Only a few days to go: We’re raising £25,000 to keep TheyWorkForYou running and make sure people across the UK can hold their elected representatives to account.Donate to our crowdfunder
I have been asked to reply on behalf of the Department for Business, Innovation and Skills.
In the Trade and Investment White Paper (February 2011), the coalition Government made clear our commitment to the World Trade Organisation (WTO), to the multilateral trading system and to completing the Doha Round of world trade talks. The UK was a vocal supporter of concluding the Doha Round, which would have delivered a huge boost to global trade and growth and we are very disappointed that it has not been possible to conclude the negotiations. The coalition Government will continue to work with the EU to push for agreement on those elements of the Round on which there has been good progress, particularly trade facilitation (removing obstacles to the movement of goods across borders), which would deliver significant benefits to all and particularly to developing countries.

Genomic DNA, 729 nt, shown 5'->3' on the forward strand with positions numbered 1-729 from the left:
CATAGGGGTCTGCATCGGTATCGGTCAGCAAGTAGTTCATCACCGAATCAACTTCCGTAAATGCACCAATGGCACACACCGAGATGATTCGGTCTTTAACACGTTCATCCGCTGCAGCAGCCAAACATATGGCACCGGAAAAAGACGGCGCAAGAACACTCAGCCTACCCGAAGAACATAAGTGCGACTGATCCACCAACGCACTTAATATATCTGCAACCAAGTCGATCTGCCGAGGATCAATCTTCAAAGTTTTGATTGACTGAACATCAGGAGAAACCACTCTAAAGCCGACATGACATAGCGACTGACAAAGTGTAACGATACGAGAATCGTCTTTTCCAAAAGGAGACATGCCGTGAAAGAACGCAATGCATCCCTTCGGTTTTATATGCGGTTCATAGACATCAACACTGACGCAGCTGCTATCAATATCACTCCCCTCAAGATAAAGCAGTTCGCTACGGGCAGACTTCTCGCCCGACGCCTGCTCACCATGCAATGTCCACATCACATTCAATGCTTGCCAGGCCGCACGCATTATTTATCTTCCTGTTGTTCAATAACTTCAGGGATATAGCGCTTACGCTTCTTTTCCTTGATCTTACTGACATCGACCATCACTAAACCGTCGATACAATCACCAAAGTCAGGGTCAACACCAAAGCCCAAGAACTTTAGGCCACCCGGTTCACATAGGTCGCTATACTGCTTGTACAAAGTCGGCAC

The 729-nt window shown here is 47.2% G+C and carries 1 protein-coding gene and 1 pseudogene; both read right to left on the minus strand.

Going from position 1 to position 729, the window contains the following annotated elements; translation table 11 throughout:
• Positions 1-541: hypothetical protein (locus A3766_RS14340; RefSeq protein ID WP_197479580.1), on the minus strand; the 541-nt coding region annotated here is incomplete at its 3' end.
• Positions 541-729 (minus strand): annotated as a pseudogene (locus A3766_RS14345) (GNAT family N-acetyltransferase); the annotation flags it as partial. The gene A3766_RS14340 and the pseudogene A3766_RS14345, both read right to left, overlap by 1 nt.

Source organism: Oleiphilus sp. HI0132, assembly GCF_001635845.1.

We remain committed to the WTO, and in particular to strengthening elements of its regular business, as my right hon. Friend the Prime Minister set out in his report—“Governance for Growth”—to the G20 summit in Cannes in November 2011, and reiterated at the G20 summit in Los Cabos earlier this month. The WTO must remain central to the global trading system, to resist the rising trend in protectionist trade policies around the world, to settle trade disputes, and to be a forum to negotiate new trading rules. With Russia joining the WTO in the summer, the organisation will cover almost 100% of world trade, and the UK continues to press to make it easier for the poorest countries to join the WTO.
In terms of specific programmes related to the WTO, the UK is helping the poorest countries participate more effectively at the WTO under our Trade Advocacy Fund. This programme provides legal and technical assistance to help the poorest countries in multilateral and regional trade negotiations. The UK is also a major supporter of Aid for Trade programmes, especially in Africa, which assist poor countries to reap the benefits of global trade.